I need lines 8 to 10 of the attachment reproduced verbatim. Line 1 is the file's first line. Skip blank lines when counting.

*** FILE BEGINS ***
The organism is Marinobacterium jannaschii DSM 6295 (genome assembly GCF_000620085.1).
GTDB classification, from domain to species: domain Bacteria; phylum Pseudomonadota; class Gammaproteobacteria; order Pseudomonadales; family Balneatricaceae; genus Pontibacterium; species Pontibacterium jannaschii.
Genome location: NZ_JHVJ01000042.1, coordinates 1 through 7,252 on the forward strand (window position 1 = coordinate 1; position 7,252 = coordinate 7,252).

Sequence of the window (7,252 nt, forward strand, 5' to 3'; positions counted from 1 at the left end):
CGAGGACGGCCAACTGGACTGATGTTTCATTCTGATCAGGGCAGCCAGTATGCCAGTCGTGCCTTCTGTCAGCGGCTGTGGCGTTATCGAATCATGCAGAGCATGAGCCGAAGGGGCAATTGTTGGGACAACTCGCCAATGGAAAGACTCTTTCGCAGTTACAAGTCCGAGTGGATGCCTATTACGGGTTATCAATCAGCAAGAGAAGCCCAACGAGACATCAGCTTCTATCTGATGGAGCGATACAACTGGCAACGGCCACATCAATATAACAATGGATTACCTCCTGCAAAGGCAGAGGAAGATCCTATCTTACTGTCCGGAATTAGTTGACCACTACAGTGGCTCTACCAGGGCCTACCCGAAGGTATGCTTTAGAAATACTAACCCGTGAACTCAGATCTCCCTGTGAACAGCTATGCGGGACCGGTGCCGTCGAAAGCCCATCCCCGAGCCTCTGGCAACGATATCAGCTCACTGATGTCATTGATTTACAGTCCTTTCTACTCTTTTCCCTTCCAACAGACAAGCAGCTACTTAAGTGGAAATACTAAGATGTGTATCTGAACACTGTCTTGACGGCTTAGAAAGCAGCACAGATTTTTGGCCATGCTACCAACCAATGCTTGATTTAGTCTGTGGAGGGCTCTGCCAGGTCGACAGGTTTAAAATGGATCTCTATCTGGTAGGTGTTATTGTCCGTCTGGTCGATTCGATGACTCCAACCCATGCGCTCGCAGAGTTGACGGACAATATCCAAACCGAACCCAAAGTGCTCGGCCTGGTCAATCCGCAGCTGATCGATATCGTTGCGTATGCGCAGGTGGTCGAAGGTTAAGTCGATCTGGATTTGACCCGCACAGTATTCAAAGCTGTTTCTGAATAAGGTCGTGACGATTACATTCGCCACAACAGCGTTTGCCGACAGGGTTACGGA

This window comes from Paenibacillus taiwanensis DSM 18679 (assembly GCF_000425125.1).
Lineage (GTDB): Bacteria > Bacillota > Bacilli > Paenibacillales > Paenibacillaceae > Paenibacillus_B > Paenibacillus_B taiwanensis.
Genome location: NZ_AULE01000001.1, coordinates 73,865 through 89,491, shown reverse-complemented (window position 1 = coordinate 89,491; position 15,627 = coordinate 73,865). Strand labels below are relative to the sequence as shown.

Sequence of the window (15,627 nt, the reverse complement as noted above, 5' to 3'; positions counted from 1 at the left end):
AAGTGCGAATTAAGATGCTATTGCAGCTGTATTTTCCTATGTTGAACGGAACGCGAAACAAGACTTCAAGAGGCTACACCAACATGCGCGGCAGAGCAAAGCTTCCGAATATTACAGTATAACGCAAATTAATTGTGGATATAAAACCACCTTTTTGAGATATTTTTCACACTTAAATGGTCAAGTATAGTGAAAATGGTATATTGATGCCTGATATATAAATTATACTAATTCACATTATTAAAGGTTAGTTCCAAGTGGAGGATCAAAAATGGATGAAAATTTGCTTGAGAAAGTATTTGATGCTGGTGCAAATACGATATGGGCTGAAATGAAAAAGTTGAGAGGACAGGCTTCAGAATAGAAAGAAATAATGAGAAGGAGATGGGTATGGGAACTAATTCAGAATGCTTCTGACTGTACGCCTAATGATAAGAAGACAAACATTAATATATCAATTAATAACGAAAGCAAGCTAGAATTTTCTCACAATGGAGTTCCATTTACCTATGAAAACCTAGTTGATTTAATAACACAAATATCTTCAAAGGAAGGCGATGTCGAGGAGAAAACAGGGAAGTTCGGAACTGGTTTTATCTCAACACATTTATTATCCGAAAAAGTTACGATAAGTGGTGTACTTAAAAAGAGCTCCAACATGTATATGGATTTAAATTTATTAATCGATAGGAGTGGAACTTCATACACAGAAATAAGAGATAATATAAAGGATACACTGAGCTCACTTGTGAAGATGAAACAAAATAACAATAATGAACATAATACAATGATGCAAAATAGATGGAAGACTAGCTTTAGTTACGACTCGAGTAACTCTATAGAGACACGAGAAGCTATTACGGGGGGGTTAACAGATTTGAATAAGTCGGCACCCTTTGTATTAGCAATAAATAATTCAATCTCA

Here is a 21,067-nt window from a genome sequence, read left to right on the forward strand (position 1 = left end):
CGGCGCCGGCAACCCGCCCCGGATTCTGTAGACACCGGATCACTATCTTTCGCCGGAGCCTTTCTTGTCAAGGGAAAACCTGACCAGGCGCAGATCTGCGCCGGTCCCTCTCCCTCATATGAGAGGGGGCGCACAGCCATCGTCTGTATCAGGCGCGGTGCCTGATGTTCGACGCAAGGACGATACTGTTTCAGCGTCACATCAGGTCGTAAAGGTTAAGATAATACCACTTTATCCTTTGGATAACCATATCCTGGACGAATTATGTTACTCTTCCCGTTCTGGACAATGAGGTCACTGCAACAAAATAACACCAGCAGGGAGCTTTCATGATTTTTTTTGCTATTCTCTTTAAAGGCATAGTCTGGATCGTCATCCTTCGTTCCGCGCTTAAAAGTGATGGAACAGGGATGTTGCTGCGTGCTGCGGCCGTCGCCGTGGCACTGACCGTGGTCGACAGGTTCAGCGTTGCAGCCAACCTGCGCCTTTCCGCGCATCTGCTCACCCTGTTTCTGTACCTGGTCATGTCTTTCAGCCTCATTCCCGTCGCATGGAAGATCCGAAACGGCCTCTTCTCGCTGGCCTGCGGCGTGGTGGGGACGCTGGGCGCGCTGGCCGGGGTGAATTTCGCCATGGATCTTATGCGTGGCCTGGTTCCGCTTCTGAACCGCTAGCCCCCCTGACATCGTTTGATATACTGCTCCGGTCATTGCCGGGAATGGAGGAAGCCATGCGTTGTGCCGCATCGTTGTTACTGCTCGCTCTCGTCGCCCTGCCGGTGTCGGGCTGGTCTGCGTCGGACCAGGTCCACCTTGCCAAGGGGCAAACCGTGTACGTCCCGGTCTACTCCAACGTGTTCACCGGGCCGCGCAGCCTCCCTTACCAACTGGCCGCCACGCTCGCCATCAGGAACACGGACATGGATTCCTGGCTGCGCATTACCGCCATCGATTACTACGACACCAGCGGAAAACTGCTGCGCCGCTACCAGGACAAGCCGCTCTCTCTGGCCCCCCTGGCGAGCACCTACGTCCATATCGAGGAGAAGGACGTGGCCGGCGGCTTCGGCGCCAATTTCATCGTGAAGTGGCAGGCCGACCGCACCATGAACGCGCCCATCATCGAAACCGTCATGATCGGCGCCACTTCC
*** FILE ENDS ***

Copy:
Genome location: NZ_AULE01000001.1, coordinates 73,865 through 89,491, shown reverse-complemented (window position 1 = coordinate 89,491; position 15,627 = coordinate 73,865). Strand labels below are relative to the sequence as shown.

Sequence of the window (15,627 nt, the reverse complement as noted above, 5' to 3'; positions counted from 1 at the left end):
AAGTGCGAATTAAGATGCTATTGCAGCTGTATTTTCCTATGTTGAACGGAACGCGAAACAAGACTTCAAGAGGCTACACCAACATGCGCGGCAGAGCAAAGCTTCCGAATATTACAGTATAACGCAAATTAATTGTGGATATAAAACCACCTTTTTGAGATATTTTTCACACTTAAATGGTCAAGTATAGTGAAAATGGTATATTGATGCCTGATATATAAATTATACTAATTCACATTATTAAAGGTTAGTTCCAAGTGGAGGATCAAAAATGGATGAAAATTTGCTTGAGAAAGTATTTGATGCTGGTGCAAATACGATATGGGCTGAAATGAAAAAGTTGAGAGGACAGGCTTCAGAATAGAAAGAAATAATGAGAAGGAGATGGGTATGGGAACTAATTCAGAATGCTTCTGACTGTACGCCTAATGATAAGAAGACAAACATTAATATATCAATTAATAACGAAAGCAAGCTAGAATTTTCTCACAATGGAGTTCCATTTACCTATGAAAACCTAGTTGATTTAATAACACAAATATCTTCAAAGGAAGGCGATGTCGAGGAGAAAACAGGGAAGTTCGGAACTGGTTTTATCTCAACACATTTATTATCCGAAAAAGTTACGATAAGTGGTGTACTTAAAAAGAGCTCCAACATGTATATGGATTTAAATTTATTAATCGATAGGAGTGGAACTTCATACACAGAAATAAGAGATAATATAAAGGATACACTGAGCTCACTTGTGAAGATGAAACAAAATAACAATAATGAACATAATACAATGATGCAAAATAGATGGAAGACTAGCTTTAGTTACGACTCGAGTAACTCTATAGAGACACGAGAAGCTATTACGGGGGGGTTAACAGATTTGAATAAGTCGGCACCCTTTGTATTAGCAATAAATAATTCAATCTCA